Fan controller acting strange

Ok, so I’ve made a simple sketch to make the arduino control a fan by ‘analogreading’ a thermistor in a voltage divider and calculating the corresponding temperature based on the properties of the thermistor. What I’ve found out is that when I upload the sketch or when I open or close the serial monitor, the fan spins up regardless of temperature. I’m not able to find the cause of this. The sketch is shown below and I would also highly appreciate any feedback on the code in general.

/*
Fan controller based on analog input from thermistor

Regular resistor (10kOhm) placed between A0 and ground.
Thermistor (TTC05103) placed between +5V and A0. (10kOhm at 25 deg C).
Steinhart - Hart coefficients determined from http://en.wikipedia.org/wiki/Steinhart%E2%80%93Hart_equation and datasheet.
 */


#include <math.h>
#define interval 500  // [ms] Interval for measuring and temperature
#define R2 10000 // Resistor value in voltage divider
#define fanPin 12 // Pin which goes to mosfet
long previousMillis = 0; // For delay (See "Blink without delay").
float onTemp = 25.0; // Temperature [C] to start fan
float offTemp = 0.95 * onTemp; // Temperature [C] to stop fan
int fanState = LOW; // On/off

void setup(){
  pinMode(fanPin, OUTPUT);
  Serial.begin(9600);
  Serial.print("On temperature: ");
  Serial.print(onTemp, 2);
  Serial.println(" [C]");

  Serial.print("Off temperature: ");
  Serial.print(offTemp, 2);
  Serial.println(" [C]");

  delay(2000); // Add delay to display the on / off temperatures

}

void loop(){

  unsigned long currentMillis = millis(); 
  if(currentMillis - previousMillis > interval) {
    previousMillis = currentMillis; 

    // Loop:
    float temp = calcTemp();
    if (temp > onTemp) {
      fanState = HIGH;
    }
    if (fanState == HIGH && temp < offTemp) {
      fanState = LOW;
    }
    digitalWrite(fanPin, fanState); // Fan control
    
    Serial.print(calcTemp(),2);
    Serial.print('\t');
    Serial.println(fanState);
  }
}

// Calculating resistance of thermistor:
int readResistance(){
  int adcVal = analogRead(A0);
  float voltage = adcVal * 5.0 / 1023.0;
  int R = (5.0 / voltage - 1.0) * R2;

  return R;  // Return resistance
}

// Calculate the temperature based on resitance:
float calcTemp(){
  int R = readResistance();

  // Steinhart-Hart coefficients:
  const float A = 1.28e-3;
  const float B = 2.11e-4;
  const float C = 1.71e-7;  

  // Steinhart-Hart equation:
  float T = 1/(A+B*log(R)+C*pow(log(R),3)) - 273.15;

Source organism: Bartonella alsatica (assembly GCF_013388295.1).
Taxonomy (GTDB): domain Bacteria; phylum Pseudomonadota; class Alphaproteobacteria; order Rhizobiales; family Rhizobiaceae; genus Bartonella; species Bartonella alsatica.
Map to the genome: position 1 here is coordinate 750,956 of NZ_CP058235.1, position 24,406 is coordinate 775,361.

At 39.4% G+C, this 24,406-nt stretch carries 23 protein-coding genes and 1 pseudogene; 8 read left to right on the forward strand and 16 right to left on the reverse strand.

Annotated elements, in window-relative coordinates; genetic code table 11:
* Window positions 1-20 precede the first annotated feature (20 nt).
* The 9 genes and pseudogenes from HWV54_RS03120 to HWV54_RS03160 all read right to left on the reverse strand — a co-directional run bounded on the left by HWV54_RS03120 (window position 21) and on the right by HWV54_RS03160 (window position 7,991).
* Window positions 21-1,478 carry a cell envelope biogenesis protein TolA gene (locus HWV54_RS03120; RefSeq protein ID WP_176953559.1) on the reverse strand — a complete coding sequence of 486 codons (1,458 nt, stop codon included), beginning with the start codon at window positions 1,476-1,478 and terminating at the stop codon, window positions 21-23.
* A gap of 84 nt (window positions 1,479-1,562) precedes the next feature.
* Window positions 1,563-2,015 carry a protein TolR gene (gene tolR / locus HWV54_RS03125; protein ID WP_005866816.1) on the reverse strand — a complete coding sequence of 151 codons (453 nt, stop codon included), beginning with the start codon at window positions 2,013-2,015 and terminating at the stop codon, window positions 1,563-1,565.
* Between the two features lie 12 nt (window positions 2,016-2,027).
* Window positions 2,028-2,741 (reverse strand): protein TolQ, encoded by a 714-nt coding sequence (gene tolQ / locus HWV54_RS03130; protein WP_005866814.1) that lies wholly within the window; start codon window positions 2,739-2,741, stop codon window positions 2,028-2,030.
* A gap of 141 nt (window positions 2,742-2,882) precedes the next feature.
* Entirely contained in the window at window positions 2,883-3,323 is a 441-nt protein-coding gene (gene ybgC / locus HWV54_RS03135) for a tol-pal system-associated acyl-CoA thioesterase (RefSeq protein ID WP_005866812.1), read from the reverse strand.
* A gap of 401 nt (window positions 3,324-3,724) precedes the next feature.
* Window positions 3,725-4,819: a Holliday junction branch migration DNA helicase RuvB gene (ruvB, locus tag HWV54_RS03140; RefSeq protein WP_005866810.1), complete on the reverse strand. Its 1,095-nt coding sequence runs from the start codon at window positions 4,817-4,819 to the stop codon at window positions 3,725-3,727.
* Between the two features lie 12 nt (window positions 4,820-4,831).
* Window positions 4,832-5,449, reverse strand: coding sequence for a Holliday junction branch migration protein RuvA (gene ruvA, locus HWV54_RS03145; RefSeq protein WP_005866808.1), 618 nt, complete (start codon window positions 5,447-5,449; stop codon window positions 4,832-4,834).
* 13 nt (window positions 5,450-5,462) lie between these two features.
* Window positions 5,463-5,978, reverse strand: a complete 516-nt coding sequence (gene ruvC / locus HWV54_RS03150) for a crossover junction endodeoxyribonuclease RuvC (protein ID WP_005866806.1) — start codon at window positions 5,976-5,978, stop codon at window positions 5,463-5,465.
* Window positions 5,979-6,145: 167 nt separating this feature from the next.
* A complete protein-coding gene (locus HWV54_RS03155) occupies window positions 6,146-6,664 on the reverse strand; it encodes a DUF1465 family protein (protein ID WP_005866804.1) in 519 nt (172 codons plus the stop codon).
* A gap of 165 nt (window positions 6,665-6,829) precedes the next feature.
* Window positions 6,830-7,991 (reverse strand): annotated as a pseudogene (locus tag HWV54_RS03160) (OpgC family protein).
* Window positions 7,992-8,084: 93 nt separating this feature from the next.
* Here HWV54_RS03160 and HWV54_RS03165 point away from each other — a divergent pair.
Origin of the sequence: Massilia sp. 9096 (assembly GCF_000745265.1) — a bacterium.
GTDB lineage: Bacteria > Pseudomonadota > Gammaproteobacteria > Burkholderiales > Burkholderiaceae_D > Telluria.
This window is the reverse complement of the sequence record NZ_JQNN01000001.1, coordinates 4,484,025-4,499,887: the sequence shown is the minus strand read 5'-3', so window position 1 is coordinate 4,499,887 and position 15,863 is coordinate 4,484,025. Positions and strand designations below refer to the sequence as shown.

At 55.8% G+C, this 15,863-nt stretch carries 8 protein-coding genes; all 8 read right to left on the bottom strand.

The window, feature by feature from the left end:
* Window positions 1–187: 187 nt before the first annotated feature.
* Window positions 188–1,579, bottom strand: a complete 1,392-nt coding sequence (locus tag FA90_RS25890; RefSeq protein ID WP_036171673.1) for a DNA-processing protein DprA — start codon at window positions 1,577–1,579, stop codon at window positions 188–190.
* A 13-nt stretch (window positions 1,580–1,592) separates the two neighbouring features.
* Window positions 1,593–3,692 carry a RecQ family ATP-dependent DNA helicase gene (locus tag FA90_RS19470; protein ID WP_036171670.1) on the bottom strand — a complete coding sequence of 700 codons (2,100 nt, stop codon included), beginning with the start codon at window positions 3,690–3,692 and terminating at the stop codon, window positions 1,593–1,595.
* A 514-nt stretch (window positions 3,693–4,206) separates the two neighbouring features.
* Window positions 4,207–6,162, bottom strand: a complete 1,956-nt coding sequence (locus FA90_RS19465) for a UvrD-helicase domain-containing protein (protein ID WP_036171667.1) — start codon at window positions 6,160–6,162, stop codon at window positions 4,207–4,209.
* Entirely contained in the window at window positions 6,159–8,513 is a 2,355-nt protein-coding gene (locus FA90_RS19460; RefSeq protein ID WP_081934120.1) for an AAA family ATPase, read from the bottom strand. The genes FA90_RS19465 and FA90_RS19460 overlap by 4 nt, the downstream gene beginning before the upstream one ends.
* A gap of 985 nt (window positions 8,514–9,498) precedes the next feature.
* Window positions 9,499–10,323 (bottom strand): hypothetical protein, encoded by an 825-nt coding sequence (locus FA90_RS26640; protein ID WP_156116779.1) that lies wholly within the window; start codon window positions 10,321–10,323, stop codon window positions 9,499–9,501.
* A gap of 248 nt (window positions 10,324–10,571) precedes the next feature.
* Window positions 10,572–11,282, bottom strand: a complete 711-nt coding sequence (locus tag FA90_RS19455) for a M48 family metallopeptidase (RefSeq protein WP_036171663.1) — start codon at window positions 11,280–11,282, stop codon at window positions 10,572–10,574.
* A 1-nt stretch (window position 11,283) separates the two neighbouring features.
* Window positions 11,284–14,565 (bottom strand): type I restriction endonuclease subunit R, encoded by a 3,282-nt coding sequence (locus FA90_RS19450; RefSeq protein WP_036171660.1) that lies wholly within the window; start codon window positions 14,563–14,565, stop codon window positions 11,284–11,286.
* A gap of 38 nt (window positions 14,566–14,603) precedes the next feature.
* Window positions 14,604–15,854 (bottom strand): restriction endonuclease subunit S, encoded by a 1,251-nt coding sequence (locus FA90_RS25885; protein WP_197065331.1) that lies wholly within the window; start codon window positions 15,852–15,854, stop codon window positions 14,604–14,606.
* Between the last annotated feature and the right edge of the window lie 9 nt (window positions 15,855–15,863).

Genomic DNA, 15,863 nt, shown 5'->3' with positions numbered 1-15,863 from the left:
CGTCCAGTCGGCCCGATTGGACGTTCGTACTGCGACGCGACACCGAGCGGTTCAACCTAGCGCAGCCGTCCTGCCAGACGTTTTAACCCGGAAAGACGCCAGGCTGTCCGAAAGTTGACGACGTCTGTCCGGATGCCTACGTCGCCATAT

return T; // Return Temperature in degrees Celcius
}

Code looks quite good, one small remark in loop

void loop()
{
  unsigned long currentMillis = millis(); 
  if(currentMillis - previousMillis > interval)
  {
    previousMillis = currentMillis; 

    float temp = calcTemp();
    
    if (temp > onTemp) fanState = HIGH;
    else if (temp < offTemp) fanState = LOW;
    digitalWrite(fanPin, fanState); 

    Serial.print(currentMillis); // added timestamp
    Serial.print('\t');
    Serial.print(temp, 2);  <<<<<  print the temp used for the logic, not a new calculation
    Serial.print('\t');
    Serial.println(fanState);
  }
}

don;t know if the readResistance() is correct.
Can you post schematic?

The symptoms suggest that when the fan control pin is configured as an input, the driver circuit is powering the fan. You could confirm that theory by running a sketch which leaves the fan pin as an input. Maybe there's a design flaw in your driver circuit which causes it to power the fan when the control input is floating. How are you driving the fan?

robtillaart:
Code looks quite good, one small remark in loop

void loop()

{
  unsigned long currentMillis = millis();
  if(currentMillis - previousMillis > interval)
  {
    previousMillis = currentMillis;

float temp = calcTemp();
   
    if (temp > onTemp) fanState = HIGH;
    else if (temp < offTemp) fanState = LOW;
    digitalWrite(fanPin, fanState);

Serial.print(currentMillis); // added timestamp
    Serial.print(’\t’);
    Serial.print(temp, 2);  <<<<<  print the temp used for the logic, not a new calculation
    Serial.print(’\t’);
    Serial.println(fanState);
  }
}




don;t know if the readResistance() is correct. 
Can you post schematic?

Thanks for reply! Ok, so I corrected the call for calcTemp, I don’t know why I left that in there, probably forgot to change it :).

Also I tried to put a pull-down resistor in the circuit, which basically removed the problem with the fan spinning up. I can faintly hear a ‘tick’ from the fan though, so there is probably a short spike there still. Are the values for resistors ok?

I think the resistance reading is correct, I’ve checked with multimeter and it seems spot on. The resistance error is approx +/- 50 ohms due to the adc, corresponding to approx 0.1 deg C, but that’s ok for me. It’s not like I’m going to put the arduino up there to measure my fever. I have a couple of nanos lying around, but still no :slight_smile:

Btw, do you think this sketch will be possible to run on an attiny85?

Hi, just to get the symptom right. When you upload, or open or close the monitor, the motor MOMENTARILY runs. This will be due to the arduino resetting. Declare the pinMode(fanPin, OUTPUT); then digitalWrite(fanPin,LOW); as the first things you do in setup. I presume that it works okay once everything settles down?

Tom...... :)